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Vet Q. 2001 Nov;23(4):191-5.

Effects of 'navicular' shoeing on equine distal forelimb kinematics on different track surface.

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Department of Equine Sciences, Faculty of Veterinary Medicine, Utrecht University, The Netherlands.


Orthopaedic shoeing applied for disorders such as navicular disease is mostly evaluated on hard track surfaces, but very often horses are ridden only on soft tracks. To compare the effects of normal shoes, eggbar shoes, and shoes with heel wedges (5 degrees) on the kinematics of the distal forelimb on hard and soft track surfaces, eleven sound Dutch Warmblood horses were led across three different tracks (an asphalt, a fibre/sand mix (= Agterberg), and a pure sand track) with three different shoe types (a normal shoe, an eggbar shoe, and a shoe with heel wedges). The hoof rotation and the maximal extension of the fetlock joint at midstance period were recorded by an infrared-light based gait analysis system (ProReflex) at walk and at trot. Statistical analysis revealed significant effects of track and shoe type, and a shoe-track interaction (p<0.05). On soft track surfaces, the equilibrium of the distal forelimb dictated a 1.5-4 degrees forward rotation of the normal or eggbar shod foot, the most on a sand track. The wedge effect on hoof rotation, however, was always significantly greater, but similar to that on the hard track surface (5 degrees forward rotation). The maximal fetlock extension was less on a soft surface, in particular on the sand track (p<0.05). This decrease was most pronounced when the horses were shod with heel wedges and was least pronounced with normal shoes. In conclusion, in particular the sand track allows a forward rotation of the hoof and thus relief of pressure in the navicular area, and a decrease in maximal fetlock extension and thus unloading of the fetlock joint. The extra forward rotation of the hoof induced by heel wedges on hard tracks was almost the same on soft track surfaces. Eggbars and fibre/sand mix tracks have intermediate effects on unloading of the distal forelimb.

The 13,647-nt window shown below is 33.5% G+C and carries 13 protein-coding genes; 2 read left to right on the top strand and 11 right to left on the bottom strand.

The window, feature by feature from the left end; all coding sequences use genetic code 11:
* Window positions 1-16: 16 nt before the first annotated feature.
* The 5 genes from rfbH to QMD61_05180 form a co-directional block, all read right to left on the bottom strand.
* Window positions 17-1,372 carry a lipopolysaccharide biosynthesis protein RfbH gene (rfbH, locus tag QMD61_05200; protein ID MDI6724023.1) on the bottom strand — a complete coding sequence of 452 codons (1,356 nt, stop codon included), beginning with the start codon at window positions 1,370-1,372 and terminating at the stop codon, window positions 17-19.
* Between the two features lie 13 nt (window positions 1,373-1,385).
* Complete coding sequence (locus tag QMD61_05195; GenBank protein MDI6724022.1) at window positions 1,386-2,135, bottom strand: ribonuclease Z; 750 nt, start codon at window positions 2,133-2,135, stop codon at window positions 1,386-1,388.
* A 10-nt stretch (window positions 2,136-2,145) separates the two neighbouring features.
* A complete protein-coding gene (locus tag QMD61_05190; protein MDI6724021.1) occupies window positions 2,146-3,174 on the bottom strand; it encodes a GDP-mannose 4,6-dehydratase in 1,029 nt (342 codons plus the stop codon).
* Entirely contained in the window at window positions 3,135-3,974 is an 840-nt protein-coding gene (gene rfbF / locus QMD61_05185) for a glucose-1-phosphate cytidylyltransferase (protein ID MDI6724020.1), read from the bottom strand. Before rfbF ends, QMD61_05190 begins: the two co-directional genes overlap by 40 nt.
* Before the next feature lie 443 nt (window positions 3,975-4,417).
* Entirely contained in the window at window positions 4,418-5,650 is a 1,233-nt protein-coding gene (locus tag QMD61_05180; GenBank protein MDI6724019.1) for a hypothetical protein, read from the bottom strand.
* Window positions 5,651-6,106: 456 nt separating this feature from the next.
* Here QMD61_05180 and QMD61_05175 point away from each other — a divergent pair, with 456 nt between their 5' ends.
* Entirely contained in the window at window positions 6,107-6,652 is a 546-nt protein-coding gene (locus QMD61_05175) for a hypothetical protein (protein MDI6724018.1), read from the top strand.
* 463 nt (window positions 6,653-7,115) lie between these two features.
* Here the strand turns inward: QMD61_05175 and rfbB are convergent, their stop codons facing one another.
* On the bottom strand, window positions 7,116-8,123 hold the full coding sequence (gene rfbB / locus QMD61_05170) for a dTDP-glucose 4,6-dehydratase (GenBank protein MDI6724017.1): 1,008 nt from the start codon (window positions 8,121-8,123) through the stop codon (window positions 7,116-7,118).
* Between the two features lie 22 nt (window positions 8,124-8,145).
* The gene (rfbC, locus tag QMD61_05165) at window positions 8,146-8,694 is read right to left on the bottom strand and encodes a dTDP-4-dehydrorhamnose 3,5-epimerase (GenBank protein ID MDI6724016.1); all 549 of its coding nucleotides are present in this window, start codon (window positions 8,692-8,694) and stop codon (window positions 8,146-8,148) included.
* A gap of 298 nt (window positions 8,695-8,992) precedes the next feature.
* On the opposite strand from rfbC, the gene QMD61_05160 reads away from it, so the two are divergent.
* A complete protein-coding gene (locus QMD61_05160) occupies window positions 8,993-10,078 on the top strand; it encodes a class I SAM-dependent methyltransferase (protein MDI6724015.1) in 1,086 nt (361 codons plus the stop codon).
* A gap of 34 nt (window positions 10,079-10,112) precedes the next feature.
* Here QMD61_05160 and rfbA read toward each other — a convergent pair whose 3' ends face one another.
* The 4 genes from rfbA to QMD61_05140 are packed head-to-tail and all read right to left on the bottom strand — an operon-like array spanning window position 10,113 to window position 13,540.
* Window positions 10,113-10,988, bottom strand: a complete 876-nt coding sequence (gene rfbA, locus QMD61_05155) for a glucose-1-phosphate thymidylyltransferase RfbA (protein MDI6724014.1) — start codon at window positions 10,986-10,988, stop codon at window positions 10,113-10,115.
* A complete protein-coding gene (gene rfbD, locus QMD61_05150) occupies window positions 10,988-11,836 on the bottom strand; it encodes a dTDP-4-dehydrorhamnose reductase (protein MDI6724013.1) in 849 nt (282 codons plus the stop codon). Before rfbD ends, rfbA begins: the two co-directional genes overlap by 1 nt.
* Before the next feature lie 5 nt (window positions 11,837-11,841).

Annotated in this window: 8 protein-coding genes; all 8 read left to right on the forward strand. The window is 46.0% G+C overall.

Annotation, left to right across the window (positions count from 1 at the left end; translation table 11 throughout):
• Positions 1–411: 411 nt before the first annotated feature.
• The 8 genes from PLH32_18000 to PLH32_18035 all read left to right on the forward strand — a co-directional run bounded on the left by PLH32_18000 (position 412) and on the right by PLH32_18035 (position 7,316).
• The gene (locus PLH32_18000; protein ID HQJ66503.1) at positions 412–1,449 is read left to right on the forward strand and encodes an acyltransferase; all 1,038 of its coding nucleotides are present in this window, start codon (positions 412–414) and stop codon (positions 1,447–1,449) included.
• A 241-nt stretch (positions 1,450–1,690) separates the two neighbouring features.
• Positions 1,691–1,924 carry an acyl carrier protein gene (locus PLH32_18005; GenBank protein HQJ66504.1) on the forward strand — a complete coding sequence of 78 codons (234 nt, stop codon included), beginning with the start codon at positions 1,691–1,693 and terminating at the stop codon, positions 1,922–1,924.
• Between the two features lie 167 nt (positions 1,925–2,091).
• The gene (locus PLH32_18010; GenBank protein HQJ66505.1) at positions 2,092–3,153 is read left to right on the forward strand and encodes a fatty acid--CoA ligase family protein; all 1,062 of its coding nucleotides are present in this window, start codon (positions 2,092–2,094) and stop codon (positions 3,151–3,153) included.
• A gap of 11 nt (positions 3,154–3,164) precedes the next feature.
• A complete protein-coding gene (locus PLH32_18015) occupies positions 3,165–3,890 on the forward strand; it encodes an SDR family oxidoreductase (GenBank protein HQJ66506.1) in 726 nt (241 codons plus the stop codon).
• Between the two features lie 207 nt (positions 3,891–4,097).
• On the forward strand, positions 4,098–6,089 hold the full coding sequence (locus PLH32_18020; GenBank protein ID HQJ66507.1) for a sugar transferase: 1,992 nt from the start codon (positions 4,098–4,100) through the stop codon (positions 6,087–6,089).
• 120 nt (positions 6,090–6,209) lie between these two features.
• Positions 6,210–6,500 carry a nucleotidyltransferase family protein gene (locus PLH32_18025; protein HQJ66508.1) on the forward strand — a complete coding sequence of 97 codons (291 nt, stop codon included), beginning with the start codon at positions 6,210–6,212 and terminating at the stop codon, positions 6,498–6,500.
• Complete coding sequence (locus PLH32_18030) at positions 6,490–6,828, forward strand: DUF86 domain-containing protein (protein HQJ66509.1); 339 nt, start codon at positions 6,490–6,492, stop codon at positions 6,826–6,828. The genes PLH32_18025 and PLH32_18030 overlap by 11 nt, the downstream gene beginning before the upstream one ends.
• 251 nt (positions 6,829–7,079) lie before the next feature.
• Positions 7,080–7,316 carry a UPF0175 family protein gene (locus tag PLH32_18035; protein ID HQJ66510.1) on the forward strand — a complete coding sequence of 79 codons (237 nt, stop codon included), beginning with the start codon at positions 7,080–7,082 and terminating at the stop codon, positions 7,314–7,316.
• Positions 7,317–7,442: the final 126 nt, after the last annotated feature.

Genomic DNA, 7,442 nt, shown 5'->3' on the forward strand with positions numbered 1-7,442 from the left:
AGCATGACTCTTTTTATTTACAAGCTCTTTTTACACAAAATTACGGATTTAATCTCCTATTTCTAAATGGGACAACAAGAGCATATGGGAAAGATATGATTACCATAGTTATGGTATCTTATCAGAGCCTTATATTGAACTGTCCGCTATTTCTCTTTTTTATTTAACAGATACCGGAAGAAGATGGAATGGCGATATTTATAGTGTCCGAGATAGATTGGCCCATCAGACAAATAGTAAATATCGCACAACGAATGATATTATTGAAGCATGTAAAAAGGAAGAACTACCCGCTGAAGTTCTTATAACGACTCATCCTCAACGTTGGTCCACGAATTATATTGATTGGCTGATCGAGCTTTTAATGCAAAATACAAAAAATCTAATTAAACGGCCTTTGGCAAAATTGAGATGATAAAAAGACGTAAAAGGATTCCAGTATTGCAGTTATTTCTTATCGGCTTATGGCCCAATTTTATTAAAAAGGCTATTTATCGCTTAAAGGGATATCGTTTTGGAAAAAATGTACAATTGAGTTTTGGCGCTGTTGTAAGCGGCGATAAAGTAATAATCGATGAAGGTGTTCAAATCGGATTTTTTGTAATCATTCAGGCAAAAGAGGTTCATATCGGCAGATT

[Indexed for MEDLINE]

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